They, Them, Their
De Gillett Cox
About the artwork and sitter
Brisbane student of Bio Medical Research (Fertility and Embryology) Cael Kilham introduces their identity — Human — into current discourse on gender diversity. In this painting, Cael also proffers supporting testimony in a many-sexed bouquet of Australian native flowers. These strange and surprising structures, the sexual organs of plants, are indisputably considered beautiful whether unisexual, male, female, entire, imperfect, or otherwise.
A parent through IVF and a trailblazer in the introduction of non-binary language into their university’s communications, Cael intends their career trajectory to include the development of thoughtful support so that non-binary, trans and gender diverse humans in Brisbane may successfully access appropriate reproductive technologies.
About the artist
De Gillett Cox is a QCA and Griffith University Honours College graduate (2012), and Head Tutor (Painting and Drawing) at Arts Tree, since 2013. Consistently awarded in competitions state-wide throughout her 35-year artistic career, De employs unique self-developed techniques to push against the silent, static medium of painting and create textured, translucent, loudly exuberant and motion filled works on canvas.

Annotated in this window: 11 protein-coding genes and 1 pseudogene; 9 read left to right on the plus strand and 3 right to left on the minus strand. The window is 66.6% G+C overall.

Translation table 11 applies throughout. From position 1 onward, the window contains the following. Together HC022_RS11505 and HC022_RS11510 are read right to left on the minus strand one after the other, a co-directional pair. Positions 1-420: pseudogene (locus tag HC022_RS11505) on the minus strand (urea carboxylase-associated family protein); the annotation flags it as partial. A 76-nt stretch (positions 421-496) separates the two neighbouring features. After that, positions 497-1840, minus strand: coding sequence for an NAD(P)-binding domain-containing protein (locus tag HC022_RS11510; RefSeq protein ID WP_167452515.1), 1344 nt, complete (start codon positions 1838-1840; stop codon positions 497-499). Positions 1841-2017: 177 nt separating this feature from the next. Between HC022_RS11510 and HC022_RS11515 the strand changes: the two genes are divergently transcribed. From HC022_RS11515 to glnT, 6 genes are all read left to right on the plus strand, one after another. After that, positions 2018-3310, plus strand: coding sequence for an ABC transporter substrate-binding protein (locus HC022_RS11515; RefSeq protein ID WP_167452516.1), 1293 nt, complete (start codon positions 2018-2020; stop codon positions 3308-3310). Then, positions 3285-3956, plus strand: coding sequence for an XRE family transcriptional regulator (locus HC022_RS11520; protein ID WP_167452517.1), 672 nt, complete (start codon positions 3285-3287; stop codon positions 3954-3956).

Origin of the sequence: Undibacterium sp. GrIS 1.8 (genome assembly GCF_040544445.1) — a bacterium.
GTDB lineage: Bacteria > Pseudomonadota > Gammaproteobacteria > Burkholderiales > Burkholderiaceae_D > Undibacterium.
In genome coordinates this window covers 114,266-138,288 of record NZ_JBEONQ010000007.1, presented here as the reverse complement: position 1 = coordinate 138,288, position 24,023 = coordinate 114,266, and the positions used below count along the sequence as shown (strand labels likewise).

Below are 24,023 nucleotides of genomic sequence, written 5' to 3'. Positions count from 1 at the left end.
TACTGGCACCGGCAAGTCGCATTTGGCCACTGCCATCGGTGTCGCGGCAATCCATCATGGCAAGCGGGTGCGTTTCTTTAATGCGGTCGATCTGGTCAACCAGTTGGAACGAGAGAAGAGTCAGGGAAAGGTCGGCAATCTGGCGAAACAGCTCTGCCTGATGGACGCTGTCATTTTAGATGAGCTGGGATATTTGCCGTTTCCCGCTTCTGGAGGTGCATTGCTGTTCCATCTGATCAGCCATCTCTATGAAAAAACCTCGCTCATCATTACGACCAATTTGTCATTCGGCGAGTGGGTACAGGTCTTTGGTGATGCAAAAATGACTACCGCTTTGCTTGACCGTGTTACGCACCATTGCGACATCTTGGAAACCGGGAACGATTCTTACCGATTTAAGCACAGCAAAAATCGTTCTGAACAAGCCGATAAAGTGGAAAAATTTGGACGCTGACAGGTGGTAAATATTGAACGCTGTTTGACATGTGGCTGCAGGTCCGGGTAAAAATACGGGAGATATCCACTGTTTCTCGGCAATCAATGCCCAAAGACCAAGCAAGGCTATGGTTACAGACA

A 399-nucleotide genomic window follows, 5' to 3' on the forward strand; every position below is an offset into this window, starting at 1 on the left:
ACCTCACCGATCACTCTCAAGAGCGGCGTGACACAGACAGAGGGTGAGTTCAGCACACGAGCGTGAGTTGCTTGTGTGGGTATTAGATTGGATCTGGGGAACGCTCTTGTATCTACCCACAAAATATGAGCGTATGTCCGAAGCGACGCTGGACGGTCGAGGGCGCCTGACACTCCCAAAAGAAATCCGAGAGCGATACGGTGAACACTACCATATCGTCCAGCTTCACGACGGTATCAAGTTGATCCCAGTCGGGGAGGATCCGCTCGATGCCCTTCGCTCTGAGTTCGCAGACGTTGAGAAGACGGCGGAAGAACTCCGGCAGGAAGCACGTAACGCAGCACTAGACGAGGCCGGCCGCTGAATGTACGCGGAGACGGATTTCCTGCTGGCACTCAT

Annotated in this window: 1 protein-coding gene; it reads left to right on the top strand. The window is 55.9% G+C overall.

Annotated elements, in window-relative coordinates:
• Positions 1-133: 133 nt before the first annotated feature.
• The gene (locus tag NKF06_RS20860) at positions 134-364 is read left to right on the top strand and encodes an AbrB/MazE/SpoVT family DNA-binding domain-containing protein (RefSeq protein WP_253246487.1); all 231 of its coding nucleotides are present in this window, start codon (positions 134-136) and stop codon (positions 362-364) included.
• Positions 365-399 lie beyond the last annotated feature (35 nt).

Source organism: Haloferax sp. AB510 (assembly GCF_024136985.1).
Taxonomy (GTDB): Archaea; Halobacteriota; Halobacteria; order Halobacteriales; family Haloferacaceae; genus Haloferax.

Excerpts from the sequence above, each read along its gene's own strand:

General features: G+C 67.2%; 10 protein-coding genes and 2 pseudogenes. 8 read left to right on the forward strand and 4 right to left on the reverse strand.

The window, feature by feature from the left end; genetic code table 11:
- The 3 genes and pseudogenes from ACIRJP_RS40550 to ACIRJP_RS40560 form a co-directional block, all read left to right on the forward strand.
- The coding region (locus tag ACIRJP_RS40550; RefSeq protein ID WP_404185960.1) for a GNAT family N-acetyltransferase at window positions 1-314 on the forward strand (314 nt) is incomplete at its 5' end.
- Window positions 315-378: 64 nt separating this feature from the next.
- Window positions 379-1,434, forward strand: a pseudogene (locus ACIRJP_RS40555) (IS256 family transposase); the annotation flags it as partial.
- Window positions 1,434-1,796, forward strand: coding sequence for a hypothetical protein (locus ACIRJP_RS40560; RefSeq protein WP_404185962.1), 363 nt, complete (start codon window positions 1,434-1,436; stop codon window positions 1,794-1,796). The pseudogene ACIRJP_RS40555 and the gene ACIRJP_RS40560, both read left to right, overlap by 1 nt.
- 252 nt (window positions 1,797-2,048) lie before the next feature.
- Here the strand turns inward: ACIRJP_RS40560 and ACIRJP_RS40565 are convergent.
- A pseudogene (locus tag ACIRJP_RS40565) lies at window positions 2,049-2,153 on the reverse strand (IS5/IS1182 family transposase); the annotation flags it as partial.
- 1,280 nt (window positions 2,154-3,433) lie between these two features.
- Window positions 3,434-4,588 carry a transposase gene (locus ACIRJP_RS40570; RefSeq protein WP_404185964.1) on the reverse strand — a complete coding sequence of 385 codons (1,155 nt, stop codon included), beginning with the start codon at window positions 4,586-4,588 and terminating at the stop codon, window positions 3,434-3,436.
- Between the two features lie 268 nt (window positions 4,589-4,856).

“The purple, yellow, black, and white colours of the non-binary flag underpin this portrait. I chose the kangaroo paw and native pea flowers depicted for their beauty, their similarity in shape to human sexual organs and their widely varying reproductive functions.”
Behind the scenes
Any portrait commenting on gender inclusivity demands that the participants own their vulnerability and operate in trust. Cael’s quietly accusatory stare as they forcefully thrust their bouquet at the viewer reminds us of our human responsibility to carry some weight in this crucial new conversation; to witness, support, and to accept the truths of “other”.
The purple, yellow, black, and white colours of the non-binary flag underpin this portrait. I chose the kangaroo paw and native pea flowers depicted for their beauty, their similarity in shape to human sexual organs and their widely varying reproductive functions. Woven subtly through the bouquet is the word “human”, the one word to safely encompass all of humanity, whomever they inform us they are.